There's a reason odd things happen.
Grandma Frieda has been on my mind lately. She died in 1985. That's more than a quarter of a century since she asked me "Are your pants burning?"
She didn't like it when I stopped to visit and spent just an hour. She wanted more of me than one hour. I remember thinking I was too busy to sit around chatting with my grandmother. There would be time for that later.
"Are your pants burning?" was the last thing she asked me. She died before that promise I made to spend the afternoon came true.
What I wouldn't give to get time with her now. Because today is Grandparents Day, such a wish is even more in my heart.
It's an unfortunate fact that many grandparents don't get to see their grandchildren as much as they'd like, either as youngsters or adults. If only that could change. If only the remorse that squeezes my heart way too often would slip into the minds of adult grandkids or the children holding grandchildren away as punishment.
Punishment must be the reason. For something done or undone, a perceived slight.
I've been told of such a problem. The woman wrote: "They live right here in Fort Dodge, but I can't see them. I have so many bad days, they are hard to count. My heart breaks because of this, and there are other grandparents out there living with this situation. People don't like to talk about it because they feel ashamed."
Talk about broken hearts, and not just on Grandparents Day.
Pull out the soapbox, friends; I feel a speech coming on.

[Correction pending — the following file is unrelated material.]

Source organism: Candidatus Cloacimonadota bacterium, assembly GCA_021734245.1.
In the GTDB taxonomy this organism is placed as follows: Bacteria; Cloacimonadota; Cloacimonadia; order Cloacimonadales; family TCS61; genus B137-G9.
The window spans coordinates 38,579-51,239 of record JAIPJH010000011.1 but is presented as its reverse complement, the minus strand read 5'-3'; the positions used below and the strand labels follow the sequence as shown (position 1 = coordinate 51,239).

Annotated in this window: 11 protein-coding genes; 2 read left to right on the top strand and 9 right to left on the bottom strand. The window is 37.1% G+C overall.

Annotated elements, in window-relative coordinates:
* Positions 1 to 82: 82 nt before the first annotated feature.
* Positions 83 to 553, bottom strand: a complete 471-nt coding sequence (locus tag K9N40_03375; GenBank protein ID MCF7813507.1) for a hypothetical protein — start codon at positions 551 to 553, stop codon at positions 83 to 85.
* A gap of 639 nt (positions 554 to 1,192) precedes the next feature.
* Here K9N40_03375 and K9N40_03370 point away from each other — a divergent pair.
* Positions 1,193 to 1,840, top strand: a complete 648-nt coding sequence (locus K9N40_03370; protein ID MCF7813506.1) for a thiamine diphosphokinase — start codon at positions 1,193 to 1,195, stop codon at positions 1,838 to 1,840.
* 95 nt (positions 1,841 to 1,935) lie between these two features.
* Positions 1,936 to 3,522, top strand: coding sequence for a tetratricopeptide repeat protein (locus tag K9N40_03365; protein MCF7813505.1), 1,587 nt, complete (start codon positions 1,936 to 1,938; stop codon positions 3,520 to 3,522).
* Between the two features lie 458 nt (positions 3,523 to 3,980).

When my daughter was little and would get mad at me, I'd let her fuss for a while, then I'd sit her on the kitchen table so I was eye to eye and I'd say, "I don't like what you did, but I love you. You don't have to stay mad at me. Let's just start over. Let's be friends." Then we'd shake hands and hug.
Hugs can make anything OK - at least go a long way to making everything OK.
Of course, it's easier doing something like that with a little kid. Kids get over problems quickly. But that doesn't mean it's impossible to do this with adults. It just takes a large bite of humble pie to make it work.
Even if you don't like humble pie, the result is way too good to ignore.
If you blame your mother for something, don't like her new husband, don't like the color she painted the bathroom, it takes just one step to get past it.
If you've chastised your children for their choices in life, if you've pulled away because you see their paths as too rocky for you to handle, if you don't like to feel that you're an afterthought in their lives - none of that matters.
None of that matters so much a hug won't help. A hug and an "I Love You" will heal any hurt.
So long friends, until the next time when we're together.
Sandy Mickelson, retired lifestyle editor of The Messenger, may be reached at firstname.lastname@example.org.